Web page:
The Deadliest Aircraft in Russia's Arsenal You've Never Heard Of

May 10, 2017 Topic: Security Region: Eurasia Blog Brand: The Buzz Tags: RussiaMiddle EastDefenseTechnologyRussian MilitaryAircraft

The Deadliest Aircraft in Russia's Arsenal You've Never Heard Of

The A-50U has now shown up serving in Syria.

On April 29, 2017, a photograph appeared on social media apparently showing a Beriev A-50 SRDLO — that’s the Russian acronym for “airborne early warning and control system” — in flight over Syria.

Israeli satellite photographs confirmed the presence of a single A-50 on the apron of Hmemmem air base south of Lattakia on May 3, 2017.

The aircraft deployed in Syria is the latest version to enter service, the A-50U. The Russian air force, the VKS, apparently received four such aircraft between 2011 and 2017.

The A-50 is a strategic airborne early warning and control aircraft based on the Il-76 airframe. The centerpiece of the A-50U variant is the Shmel-M or Izdeliye RM mission system, including the Shmel-M radar. Working in S-band, the latter features two antennas inside a dome with a 36-foot diameter mounted atop two pylons above the rear fuselage. The dome rotates at a rate of six revolutions per minute.

The Shmel radar works in a quasi-constant search mode for tracking aerial targets out to 600 kilometers, and in a pulse mode to track surface targets out to a range of around 300 kilometers. A combination of these two modes is possible too.

For processing, the A-50U carries digital computers, instead of the analogue systems that supported the earlier E-821 Shmel/Izdeliye R. Data displays on LCD screens instead of the earlier CRTs.

In contrast to the original variant, the A-50U also boasts rest compartments including a galley and a toilet for its crew of around 15. Two pilots, a navigator, an on-board engineer and a communications specialist operate the aircraft.

The other 10 include a commander, three tracking operators, three guidance navigators and three engineers, all of whom operate the mission equipment.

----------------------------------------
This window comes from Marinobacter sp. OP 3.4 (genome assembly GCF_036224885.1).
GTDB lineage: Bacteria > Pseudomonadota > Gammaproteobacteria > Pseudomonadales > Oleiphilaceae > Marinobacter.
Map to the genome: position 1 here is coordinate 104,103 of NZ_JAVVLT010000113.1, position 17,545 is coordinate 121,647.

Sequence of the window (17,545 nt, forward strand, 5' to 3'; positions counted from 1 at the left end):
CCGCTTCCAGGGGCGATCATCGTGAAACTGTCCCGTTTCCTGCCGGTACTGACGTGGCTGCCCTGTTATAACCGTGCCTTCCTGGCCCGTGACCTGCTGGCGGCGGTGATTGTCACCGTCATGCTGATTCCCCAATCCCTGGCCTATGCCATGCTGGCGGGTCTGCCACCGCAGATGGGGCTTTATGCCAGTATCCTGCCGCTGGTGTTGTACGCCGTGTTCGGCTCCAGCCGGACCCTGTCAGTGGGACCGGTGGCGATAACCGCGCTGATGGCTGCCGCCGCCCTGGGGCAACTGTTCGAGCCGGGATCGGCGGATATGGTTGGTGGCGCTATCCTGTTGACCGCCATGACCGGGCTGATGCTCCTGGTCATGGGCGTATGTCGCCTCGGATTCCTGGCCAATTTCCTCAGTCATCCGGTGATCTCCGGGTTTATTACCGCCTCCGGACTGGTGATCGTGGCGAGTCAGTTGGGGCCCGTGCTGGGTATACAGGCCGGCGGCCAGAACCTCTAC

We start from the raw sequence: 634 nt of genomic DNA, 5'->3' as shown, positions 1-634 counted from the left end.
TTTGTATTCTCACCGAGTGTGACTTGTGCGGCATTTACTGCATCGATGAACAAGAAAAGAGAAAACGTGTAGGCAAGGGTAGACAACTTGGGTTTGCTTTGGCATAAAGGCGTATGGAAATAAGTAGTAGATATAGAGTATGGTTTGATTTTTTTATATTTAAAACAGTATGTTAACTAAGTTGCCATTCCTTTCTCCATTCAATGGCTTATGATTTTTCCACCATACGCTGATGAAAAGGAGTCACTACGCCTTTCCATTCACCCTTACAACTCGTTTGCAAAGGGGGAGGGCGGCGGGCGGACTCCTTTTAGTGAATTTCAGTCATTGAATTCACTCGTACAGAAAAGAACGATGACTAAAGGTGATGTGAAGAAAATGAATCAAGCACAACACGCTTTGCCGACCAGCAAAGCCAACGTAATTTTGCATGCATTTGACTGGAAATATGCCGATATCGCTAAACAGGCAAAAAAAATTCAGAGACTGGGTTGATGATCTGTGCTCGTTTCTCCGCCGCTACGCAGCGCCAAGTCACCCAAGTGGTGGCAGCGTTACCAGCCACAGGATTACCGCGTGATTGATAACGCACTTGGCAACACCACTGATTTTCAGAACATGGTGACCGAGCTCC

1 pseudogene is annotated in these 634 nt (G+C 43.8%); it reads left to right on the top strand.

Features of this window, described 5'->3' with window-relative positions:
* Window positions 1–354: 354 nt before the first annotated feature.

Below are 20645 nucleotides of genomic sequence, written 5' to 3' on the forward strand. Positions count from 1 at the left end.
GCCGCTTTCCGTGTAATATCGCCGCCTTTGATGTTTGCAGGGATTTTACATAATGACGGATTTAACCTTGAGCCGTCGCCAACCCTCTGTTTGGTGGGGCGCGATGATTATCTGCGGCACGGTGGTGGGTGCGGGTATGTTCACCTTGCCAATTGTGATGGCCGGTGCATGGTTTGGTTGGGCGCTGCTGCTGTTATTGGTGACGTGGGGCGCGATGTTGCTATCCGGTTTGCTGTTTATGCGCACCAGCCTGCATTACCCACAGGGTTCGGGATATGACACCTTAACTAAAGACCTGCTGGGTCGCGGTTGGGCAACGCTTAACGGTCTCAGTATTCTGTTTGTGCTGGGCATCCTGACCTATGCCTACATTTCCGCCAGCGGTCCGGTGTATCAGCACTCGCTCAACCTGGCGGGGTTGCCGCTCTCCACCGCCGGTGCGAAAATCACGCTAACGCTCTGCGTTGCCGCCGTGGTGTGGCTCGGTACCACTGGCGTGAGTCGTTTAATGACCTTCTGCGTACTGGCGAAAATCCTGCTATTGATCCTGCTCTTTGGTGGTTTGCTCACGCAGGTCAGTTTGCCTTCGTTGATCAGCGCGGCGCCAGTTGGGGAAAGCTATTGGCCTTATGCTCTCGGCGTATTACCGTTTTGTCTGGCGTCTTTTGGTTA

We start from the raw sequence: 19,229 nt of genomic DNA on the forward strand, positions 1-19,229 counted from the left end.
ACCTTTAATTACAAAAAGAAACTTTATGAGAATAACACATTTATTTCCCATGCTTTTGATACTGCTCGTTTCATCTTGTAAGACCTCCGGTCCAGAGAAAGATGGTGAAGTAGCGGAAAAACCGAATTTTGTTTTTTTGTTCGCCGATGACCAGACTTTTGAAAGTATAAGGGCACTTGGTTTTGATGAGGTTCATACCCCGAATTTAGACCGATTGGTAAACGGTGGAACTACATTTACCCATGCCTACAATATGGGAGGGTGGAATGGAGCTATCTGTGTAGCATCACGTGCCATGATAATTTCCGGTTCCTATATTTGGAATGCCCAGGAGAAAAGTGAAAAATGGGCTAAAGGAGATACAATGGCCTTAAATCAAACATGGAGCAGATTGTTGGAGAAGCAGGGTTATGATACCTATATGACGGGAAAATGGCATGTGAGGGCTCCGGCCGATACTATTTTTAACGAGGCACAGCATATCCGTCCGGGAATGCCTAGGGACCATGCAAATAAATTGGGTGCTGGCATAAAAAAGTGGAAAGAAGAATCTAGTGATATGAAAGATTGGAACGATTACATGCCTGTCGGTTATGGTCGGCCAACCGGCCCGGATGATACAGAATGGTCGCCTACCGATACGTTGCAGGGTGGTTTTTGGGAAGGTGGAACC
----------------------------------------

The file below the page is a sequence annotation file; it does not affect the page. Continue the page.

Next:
The deployment of the VKS A-50U to Syria makes sense in the light of multiple developments in Syria in the spring of 2017.

The Russians have increased the number of their combat aircraft in Syria to more than 40, primarily in reaction to insurgent offensives in eastern Damascus and northern Hama. Although Moscow has announced “de-escalation zones” in most of northwestern and southwestern Syria, fierce fighting continues in northern Hama.

And there are rumors that the Russians, in cooperation with the Syrian regime and Iran, are planning a big offensive in the direction of Dayr Az Zawr, which has been under Islamic State siege since 2014.

Furthermore, the A-50U deployment could be part of the Russian response to the U.S. attack that demolished Shayrat air base in Syria on April 7, 2017. The Americans launched cruise missiles in retaliation for the regime using chemical weapons against Khan Sheykhoun on April 4.

The Americans’ 59 Tomahawk missile passed within 70 kilometers of Hmemmem air base without the Russian S-400 air-defense system at the base being able to engage them. The A-50U could improve early warning against future attacks.

Finally, the deployment of the VKS A-50U reflects Russia’s threats to close large parts of Syrian air space to U.S. and allied aircraft, a threat the Pentagon quickly dismissed.

Since then, the Russian and U.S. militaries have reached a new agreement about mutual de-confliction in the skies over Syria.

This originally appeared in WarIsBoring here.

Image: Beriev A-50U. Wikimedia Commons/Creative Commons/Oleg V. Belyakov